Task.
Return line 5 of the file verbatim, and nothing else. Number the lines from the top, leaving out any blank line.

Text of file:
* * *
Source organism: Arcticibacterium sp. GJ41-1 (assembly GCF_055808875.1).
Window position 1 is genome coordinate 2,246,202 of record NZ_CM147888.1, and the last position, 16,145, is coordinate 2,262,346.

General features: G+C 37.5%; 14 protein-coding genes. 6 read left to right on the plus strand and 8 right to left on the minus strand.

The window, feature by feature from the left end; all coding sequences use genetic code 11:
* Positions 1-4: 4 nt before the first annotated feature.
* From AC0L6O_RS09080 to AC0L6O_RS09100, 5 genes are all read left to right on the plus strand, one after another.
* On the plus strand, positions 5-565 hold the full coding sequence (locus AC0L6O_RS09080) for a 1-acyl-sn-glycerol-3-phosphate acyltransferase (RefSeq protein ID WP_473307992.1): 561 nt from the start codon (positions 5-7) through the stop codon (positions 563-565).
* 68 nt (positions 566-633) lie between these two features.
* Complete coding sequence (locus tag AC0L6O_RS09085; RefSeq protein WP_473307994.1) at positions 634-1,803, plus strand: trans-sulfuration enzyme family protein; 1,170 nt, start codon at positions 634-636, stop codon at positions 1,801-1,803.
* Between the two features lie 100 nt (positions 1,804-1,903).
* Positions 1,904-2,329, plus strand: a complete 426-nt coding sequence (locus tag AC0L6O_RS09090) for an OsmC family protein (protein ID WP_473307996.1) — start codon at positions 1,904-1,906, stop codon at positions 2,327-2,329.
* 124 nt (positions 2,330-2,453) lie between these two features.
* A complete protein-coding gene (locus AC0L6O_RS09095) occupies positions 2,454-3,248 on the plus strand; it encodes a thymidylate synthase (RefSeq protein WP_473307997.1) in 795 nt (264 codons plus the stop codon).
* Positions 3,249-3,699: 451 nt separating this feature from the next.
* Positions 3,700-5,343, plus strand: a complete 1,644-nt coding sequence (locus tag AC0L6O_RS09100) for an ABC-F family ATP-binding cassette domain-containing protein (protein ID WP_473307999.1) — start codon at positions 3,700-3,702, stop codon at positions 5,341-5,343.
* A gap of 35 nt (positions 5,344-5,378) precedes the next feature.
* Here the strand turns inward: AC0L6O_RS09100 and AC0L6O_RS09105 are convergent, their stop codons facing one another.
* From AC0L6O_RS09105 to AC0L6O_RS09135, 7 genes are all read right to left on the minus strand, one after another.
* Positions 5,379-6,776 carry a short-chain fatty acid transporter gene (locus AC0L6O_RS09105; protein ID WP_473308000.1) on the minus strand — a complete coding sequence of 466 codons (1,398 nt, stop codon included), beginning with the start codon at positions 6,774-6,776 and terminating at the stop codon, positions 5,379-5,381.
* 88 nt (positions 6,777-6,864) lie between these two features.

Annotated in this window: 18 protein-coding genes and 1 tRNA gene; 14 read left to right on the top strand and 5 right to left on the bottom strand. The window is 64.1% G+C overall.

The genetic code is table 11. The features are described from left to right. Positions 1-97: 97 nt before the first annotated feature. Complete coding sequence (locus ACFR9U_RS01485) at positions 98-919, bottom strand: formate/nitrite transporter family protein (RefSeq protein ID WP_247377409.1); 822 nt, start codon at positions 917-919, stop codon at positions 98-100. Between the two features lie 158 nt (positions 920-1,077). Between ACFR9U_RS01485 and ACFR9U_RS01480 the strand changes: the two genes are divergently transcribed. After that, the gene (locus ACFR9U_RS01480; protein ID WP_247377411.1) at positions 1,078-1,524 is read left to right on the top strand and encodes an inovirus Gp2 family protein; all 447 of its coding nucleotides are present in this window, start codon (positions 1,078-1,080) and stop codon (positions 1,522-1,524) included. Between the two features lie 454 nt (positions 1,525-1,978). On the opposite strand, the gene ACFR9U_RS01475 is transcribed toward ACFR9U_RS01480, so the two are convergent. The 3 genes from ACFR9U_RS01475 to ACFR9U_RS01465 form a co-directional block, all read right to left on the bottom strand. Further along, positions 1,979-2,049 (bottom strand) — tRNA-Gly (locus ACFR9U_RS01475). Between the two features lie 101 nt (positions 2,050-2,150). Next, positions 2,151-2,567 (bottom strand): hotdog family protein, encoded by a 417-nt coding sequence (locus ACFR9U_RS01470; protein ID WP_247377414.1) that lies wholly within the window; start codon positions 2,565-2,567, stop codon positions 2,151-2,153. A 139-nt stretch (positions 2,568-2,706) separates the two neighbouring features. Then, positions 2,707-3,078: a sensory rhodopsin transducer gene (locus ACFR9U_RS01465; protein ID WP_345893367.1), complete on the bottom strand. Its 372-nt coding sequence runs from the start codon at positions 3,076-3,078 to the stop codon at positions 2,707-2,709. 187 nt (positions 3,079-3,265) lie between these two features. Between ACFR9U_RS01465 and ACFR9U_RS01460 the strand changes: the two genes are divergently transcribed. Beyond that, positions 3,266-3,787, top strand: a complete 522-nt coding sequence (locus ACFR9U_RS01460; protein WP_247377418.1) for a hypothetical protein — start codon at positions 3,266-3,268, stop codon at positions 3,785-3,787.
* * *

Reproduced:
* Positions 1-4: 4 nt before the first annotated feature.